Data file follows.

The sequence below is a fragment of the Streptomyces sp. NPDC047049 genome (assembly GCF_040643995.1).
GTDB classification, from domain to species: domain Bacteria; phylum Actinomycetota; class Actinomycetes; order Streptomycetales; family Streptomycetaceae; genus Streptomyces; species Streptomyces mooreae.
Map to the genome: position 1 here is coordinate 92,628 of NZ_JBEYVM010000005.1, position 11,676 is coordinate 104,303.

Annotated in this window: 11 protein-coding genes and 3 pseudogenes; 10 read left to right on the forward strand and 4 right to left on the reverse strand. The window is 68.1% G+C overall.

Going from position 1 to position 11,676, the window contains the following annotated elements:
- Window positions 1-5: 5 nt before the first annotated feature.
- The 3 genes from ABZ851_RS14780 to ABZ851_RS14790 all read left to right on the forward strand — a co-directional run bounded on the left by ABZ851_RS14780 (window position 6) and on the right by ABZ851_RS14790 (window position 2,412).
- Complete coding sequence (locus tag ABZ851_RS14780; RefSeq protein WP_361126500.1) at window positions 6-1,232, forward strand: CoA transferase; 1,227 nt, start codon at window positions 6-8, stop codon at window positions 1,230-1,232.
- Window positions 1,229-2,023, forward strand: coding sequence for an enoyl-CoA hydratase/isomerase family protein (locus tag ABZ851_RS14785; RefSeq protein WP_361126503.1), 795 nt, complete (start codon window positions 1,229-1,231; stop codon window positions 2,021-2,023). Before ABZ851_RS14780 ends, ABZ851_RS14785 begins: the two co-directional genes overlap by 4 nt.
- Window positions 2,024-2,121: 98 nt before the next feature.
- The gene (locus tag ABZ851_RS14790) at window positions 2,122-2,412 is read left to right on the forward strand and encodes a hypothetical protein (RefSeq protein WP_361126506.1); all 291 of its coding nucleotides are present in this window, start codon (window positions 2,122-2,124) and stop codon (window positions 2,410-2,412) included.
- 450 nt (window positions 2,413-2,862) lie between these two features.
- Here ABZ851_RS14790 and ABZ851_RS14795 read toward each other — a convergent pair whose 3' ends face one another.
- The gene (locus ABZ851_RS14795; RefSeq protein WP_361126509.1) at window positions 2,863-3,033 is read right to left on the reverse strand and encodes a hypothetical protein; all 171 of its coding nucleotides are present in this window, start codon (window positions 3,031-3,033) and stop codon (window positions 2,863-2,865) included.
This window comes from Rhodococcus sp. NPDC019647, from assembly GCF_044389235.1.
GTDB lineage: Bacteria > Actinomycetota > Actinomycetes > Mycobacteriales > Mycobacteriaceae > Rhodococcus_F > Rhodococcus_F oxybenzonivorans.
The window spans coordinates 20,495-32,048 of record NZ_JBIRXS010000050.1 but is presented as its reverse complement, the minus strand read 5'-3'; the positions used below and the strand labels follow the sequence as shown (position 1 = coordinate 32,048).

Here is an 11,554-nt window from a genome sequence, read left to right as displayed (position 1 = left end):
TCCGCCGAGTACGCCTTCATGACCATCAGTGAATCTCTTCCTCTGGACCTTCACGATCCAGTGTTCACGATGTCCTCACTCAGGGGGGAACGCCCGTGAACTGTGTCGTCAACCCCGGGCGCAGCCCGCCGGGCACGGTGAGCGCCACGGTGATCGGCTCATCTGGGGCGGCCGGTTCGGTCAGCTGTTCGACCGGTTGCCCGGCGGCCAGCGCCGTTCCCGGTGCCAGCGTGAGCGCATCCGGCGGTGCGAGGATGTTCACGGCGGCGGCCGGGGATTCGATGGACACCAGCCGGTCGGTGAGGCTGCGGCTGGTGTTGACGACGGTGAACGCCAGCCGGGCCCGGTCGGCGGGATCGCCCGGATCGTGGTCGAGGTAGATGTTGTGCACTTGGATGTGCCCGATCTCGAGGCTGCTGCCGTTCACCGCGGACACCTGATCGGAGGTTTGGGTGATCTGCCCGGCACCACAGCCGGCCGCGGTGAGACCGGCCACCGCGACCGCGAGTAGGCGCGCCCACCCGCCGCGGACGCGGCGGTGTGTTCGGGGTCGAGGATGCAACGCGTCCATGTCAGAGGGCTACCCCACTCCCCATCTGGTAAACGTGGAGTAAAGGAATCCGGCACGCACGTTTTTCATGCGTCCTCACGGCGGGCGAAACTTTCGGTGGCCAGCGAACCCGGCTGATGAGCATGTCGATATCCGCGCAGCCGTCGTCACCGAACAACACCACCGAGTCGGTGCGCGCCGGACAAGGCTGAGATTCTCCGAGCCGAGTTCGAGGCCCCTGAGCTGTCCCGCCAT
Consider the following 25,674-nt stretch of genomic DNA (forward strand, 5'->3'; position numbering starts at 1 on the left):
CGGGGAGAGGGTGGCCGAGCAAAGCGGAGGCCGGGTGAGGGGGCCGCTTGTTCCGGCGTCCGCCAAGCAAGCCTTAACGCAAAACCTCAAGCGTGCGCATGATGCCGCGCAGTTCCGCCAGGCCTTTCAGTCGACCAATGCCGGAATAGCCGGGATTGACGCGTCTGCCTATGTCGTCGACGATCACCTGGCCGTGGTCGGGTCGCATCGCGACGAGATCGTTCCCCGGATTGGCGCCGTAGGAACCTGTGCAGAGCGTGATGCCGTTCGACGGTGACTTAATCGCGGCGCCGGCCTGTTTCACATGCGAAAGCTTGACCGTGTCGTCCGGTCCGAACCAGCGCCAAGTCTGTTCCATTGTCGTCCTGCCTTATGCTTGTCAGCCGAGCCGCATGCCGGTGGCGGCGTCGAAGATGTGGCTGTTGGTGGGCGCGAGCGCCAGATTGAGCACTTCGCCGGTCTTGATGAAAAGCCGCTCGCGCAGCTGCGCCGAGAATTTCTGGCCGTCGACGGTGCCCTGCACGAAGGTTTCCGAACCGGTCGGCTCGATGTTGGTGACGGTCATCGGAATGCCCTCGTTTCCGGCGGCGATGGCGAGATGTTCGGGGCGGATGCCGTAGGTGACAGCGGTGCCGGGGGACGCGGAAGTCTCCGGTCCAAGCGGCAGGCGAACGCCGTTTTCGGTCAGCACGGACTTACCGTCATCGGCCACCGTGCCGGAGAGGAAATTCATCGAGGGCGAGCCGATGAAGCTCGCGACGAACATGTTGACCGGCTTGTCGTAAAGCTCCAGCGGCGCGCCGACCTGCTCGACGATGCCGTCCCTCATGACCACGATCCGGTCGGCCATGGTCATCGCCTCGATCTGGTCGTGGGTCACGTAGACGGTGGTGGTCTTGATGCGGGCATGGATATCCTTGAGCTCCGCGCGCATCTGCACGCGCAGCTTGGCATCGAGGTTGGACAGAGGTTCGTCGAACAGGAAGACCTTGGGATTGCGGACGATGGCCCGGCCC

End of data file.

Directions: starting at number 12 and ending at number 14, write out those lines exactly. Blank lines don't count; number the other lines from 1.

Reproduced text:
- 450 nt (window positions 2,413-2,862) lie between these two features.
- Here ABZ851_RS14790 and ABZ851_RS14795 read toward each other — a convergent pair whose 3' ends face one another.
- The gene (locus ABZ851_RS14795; RefSeq protein WP_361126509.1) at window positions 2,863-3,033 is read right to left on the reverse strand and encodes a hypothetical protein; all 171 of its coding nucleotides are present in this window, start codon (window positions 3,031-3,033) and stop codon (window positions 2,863-2,865) included.